Romeo Ranoco / Reuters, file
Ex-Philippines President Gloria Macapagal Arroyo is escorted by an aide after visiting her parents' graves on July 27. She ended about seven months of detention at an army hospital in July after posting bail on election fraud charges.
Updated at 8:50 a.m. ET: MANILA -- Former Philippine President Gloria Macapagal Arroyo was detained on Thursday on charges of plunder, a crime that carries a maximum penalty of life in jail, in one of a series of corruption cases brought against her.
Less than three months after she was released on bail following about eight months in detention on charges of election fraud, the latest charge against the ailing Arroyo involves the more serious offence of misusing state lottery funds.
"When we arrived at the hospital, she was lying on the bed with an IV attached to her," Senior Superintendent Joel Coronel, chief of the Criminal Investigation and Detection Group, told reporters. Arroyo, who suffers from a spine condition, was being treated for dehydration.
Coronel said Arroyo, 65, was "very cooperative" when police took her fingerprints and photos.
The Ombudsman's office alleges that Arroyo and her co-accused unlawfully acquired and accumulated public funds amounting to 366 million pesos ($8.8 million) by diverting lottery funds for personal gain.
Another former Philippine president, Joseph Estrada, was pursued by the Arroyo administration under the same Plunder Law. He was found guilty and sentenced to life in prison, but was pardoned a short time later.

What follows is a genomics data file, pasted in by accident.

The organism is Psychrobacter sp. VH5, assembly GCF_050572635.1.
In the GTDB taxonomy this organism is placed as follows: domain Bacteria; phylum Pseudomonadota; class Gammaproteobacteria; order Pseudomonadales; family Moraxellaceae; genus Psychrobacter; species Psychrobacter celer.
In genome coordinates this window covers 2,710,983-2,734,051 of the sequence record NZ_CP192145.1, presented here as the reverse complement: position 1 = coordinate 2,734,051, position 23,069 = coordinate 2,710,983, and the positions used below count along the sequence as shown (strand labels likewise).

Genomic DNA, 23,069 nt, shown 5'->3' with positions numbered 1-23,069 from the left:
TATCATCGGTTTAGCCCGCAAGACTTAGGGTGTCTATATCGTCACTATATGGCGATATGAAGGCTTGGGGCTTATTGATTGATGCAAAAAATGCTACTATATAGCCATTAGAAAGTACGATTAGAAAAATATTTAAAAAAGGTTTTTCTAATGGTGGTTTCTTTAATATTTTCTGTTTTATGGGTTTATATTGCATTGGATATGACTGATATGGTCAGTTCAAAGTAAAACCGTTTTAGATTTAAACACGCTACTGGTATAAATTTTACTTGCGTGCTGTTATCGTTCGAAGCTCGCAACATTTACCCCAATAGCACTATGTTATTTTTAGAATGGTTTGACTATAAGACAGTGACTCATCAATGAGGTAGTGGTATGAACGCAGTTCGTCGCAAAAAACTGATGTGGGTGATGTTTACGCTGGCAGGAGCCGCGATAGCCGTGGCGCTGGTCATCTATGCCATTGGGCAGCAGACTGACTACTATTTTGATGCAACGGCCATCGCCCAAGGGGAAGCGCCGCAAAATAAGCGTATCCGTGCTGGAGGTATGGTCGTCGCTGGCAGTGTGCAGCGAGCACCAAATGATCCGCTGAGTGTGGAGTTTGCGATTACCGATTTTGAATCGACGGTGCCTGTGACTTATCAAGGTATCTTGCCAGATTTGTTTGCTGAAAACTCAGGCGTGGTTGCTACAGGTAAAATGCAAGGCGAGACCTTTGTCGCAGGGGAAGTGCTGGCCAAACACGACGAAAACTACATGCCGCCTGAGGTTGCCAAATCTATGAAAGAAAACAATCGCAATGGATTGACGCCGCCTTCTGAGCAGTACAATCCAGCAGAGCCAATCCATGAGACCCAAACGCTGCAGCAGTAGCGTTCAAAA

Aaron Favila / AP
Sandiganbayan Executive Assistant Florecal Sebastian shows a copy of the Order of Arrest on Thursday.
Arroyo, president from 2001 to 2010, is unlikely to escape detention this time around as the charge under the Plunder Law is a non-bailable offence.
Arroyo also faces allegations of graft over an aborted $329 million national broadband deal with China's ZTE Corp. in 2007. She denies all charges and posted bail on both cases.
President Benigno Aquino's pursuit of charges against Arroyo and the Philippines' success in kicking out her allies -- the Ombudsman and the Supreme Court chief justice -- all within a span of about a year have been cheered by investors as clear signs that the government is serious in its anti-graft agenda.
Arroyo was stopped last year by government agents at Manila's main international airport as she was on her way to board a plane for overseas medical treatment.
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